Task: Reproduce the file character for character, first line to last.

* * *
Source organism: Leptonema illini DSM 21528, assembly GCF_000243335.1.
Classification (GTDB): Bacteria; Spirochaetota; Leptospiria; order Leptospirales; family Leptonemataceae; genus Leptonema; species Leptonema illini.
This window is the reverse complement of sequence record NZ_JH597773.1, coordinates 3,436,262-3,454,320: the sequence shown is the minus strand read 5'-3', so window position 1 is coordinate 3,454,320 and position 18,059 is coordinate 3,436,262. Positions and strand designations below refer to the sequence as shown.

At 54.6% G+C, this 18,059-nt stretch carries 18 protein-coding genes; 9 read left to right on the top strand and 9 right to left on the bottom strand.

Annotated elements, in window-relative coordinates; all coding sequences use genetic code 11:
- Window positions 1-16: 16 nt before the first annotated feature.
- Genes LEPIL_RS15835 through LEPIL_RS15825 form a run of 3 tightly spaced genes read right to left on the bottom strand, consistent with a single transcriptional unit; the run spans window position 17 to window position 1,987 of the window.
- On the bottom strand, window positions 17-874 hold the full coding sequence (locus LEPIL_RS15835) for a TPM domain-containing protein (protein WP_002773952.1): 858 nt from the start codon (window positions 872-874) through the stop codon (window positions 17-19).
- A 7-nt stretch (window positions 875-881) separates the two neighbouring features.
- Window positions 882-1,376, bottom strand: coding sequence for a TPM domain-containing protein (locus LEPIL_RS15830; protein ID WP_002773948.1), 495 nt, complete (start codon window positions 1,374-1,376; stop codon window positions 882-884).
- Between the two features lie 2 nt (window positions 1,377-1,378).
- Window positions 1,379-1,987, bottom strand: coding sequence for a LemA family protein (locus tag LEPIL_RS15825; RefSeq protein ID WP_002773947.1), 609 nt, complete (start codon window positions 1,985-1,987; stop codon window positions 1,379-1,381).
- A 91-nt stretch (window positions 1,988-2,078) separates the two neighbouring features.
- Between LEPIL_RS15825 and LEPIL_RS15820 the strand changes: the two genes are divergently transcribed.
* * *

Source organism: Leptonema illini DSM 21528, assembly GCF_000243335.1.
Classification (GTDB): Bacteria; Spirochaetota; Leptospiria; order Leptospirales; family Leptonemataceae; genus Leptonema; species Leptonema illini.
This window is the reverse complement of sequence record NZ_JH597773.1, coordinates 3,436,262-3,454,320: the sequence shown is the minus strand read 5'-3', so window position 1 is coordinate 3,454,320 and position 18,059 is coordinate 3,436,262. Positions and strand designations below refer to the sequence as shown.

At 54.6% G+C, this 18,059-nt stretch carries 18 protein-coding genes; 9 read left to right on the top strand and 9 right to left on the bottom strand.

Annotated elements, in window-relative coordinates; all coding sequences use genetic code 11:
- Window positions 1-16: 16 nt before the first annotated feature.
- Genes LEPIL_RS15835 through LEPIL_RS15825 form a run of 3 tightly spaced genes read right to left on the bottom strand, consistent with a single transcriptional unit; the run spans window position 17 to window position 1,987 of the window.
- On the bottom strand, window positions 17-874 hold the full coding sequence (locus LEPIL_RS15835) for a TPM domain-containing protein (protein WP_002773952.1): 858 nt from the start codon (window positions 872-874) through the stop codon (window positions 17-19).
- A 7-nt stretch (window positions 875-881) separates the two neighbouring features.
- Window positions 882-1,376, bottom strand: coding sequence for a TPM domain-containing protein (locus LEPIL_RS15830; protein ID WP_002773948.1), 495 nt, complete (start codon window positions 1,374-1,376; stop codon window positions 882-884).
- Between the two features lie 2 nt (window positions 1,377-1,378).
- Window positions 1,379-1,987, bottom strand: coding sequence for a LemA family protein (locus tag LEPIL_RS15825; RefSeq protein ID WP_002773947.1), 609 nt, complete (start codon window positions 1,985-1,987; stop codon window positions 1,379-1,381).
- A 91-nt stretch (window positions 1,988-2,078) separates the two neighbouring features.
- Between LEPIL_RS15825 and LEPIL_RS15820 the strand changes: the two genes are divergently transcribed.